Elizabeth Morris, Chairman of CAICW, has informed the state’s U.S. legislators of these atrocities and she is appalled that “The same atrocities that have been occurring for years and were reported last summer – are still going on, and apparently, according to this report, our federal government is doing nothing about it…Are Russian children, who the entire Senate voted to support on January 1st, more important than children suffering domestically?”
The staff of Senator John Hoeven (R-ND) responded that a town-hall meeting is scheduled at Spirit Lake Casino and Resort on Wednesday, Feb 27th, but the meeting time has changed several times and now leaders are talking about closing the meeting. Last year, at a similar meeting a teacher named, Betty Krenz, with information regarding child abuse was blocked from even entering the meeting by a tribal guard.
CAICW is concerned that since this abuse has occurred under the oversight of tribal leadership that many tribal and foster parents will not feel safe to share openly at a casino. CAICW publically demands that the meeting be moved to a neutral venue where parents can safely share their concerns. Children and families are far more important than politics.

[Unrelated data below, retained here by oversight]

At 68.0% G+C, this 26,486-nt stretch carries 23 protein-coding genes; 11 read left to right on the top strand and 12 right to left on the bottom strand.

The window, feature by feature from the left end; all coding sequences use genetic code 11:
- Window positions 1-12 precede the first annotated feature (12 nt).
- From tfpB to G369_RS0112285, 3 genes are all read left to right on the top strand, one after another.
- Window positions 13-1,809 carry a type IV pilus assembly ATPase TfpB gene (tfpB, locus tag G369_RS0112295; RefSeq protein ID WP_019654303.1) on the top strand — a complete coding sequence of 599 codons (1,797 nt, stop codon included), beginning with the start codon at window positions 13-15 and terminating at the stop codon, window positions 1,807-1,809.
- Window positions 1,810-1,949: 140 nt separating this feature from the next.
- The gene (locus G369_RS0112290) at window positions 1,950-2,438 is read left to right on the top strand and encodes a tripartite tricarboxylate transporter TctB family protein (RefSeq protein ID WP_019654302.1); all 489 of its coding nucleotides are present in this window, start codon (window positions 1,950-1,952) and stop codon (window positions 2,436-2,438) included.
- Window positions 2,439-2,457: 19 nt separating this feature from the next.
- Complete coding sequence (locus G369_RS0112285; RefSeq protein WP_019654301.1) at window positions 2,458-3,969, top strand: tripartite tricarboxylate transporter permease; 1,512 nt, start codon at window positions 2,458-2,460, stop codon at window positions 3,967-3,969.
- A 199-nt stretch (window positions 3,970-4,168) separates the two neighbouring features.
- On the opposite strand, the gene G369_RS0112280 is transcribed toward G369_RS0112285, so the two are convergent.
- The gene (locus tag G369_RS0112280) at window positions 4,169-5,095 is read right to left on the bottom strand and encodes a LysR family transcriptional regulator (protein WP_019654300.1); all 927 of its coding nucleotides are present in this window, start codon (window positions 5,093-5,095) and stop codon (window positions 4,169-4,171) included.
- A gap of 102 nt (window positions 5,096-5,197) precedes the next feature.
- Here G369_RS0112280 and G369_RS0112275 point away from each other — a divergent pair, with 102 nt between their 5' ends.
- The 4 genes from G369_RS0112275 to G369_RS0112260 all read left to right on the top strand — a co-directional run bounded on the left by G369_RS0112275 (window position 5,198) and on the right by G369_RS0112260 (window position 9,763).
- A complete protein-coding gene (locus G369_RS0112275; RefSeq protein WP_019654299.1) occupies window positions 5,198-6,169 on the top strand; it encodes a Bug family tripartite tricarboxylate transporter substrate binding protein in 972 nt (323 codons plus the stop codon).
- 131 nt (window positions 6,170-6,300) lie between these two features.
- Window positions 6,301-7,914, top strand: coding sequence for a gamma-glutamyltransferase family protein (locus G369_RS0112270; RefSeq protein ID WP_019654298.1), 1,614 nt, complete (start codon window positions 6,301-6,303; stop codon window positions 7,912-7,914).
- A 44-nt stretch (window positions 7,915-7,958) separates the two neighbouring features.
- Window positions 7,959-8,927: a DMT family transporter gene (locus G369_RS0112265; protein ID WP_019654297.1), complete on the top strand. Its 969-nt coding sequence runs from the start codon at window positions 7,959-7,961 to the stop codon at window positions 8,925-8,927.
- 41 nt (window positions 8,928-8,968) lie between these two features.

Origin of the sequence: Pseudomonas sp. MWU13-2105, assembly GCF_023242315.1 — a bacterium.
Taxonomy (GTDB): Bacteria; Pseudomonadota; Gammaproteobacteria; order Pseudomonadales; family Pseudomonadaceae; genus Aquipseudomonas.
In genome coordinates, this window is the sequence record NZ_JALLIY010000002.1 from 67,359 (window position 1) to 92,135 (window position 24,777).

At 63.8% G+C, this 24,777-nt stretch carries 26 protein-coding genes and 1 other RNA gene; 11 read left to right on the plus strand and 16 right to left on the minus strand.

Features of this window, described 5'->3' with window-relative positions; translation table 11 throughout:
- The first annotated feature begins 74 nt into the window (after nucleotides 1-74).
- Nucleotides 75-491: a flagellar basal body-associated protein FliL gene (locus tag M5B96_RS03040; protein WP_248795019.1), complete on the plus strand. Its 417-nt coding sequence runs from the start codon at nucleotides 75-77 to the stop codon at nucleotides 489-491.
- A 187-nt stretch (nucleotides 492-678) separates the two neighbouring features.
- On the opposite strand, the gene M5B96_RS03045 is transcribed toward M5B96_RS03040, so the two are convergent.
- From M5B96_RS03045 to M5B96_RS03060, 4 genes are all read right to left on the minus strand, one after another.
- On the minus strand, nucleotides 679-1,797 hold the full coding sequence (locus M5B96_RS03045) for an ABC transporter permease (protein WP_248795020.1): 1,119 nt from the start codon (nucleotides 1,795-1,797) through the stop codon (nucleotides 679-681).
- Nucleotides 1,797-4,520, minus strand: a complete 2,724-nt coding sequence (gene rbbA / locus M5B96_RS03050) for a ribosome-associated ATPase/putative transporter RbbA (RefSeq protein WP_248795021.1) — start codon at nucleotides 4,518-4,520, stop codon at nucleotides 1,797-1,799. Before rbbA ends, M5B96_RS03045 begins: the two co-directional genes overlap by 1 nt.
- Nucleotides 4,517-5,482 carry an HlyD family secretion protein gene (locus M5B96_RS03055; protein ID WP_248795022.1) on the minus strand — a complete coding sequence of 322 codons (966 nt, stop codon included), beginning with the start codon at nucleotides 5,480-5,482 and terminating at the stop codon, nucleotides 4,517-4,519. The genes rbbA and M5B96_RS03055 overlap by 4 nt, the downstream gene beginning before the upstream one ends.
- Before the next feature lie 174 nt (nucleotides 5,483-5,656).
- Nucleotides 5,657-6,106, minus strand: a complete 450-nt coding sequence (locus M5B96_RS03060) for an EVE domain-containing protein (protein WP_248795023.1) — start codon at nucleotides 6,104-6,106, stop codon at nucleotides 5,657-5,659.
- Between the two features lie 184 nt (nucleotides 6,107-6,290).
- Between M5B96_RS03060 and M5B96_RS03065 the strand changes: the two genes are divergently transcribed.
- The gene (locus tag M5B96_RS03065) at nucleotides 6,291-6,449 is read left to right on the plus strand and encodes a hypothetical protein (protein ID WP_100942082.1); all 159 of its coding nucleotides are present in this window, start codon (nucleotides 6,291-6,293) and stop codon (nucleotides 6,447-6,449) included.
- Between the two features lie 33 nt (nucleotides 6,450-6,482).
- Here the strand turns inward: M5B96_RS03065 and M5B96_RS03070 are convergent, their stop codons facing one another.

Sierra shares lessons on Indian adoption
Bemidji, MN – Feb. 12, 2013, Last week, Sierra and Carol were part of a group that traveled to Washington, D.C., to lobby Congress about the Indian Child Welfare Act (ICWA). Only now Sierra’s last name is Campbell. At age 18, she asked her former foster parents to adopt her.
Their unlikely and dramatic story is being retold now in an attempt to modify the ICWA, which was passed in 1978 to curtail the widespread placement of Indian children in non-Indian homes. The ICWA gives tribes strong jurisdiction over child custody and adoption cases in order to help them preserve their culture.
The issue is also being reviewed by the Supreme Court of the United States, which is hearing the case of “baby Veronica.” That case involves a South Carolina couple that had adopted at birth the daughter of a young woman who was not a tribal member. Veronica was considered to be an Indian because of her father’s tribal membership, so the couple had to give up the child after raising her for two years.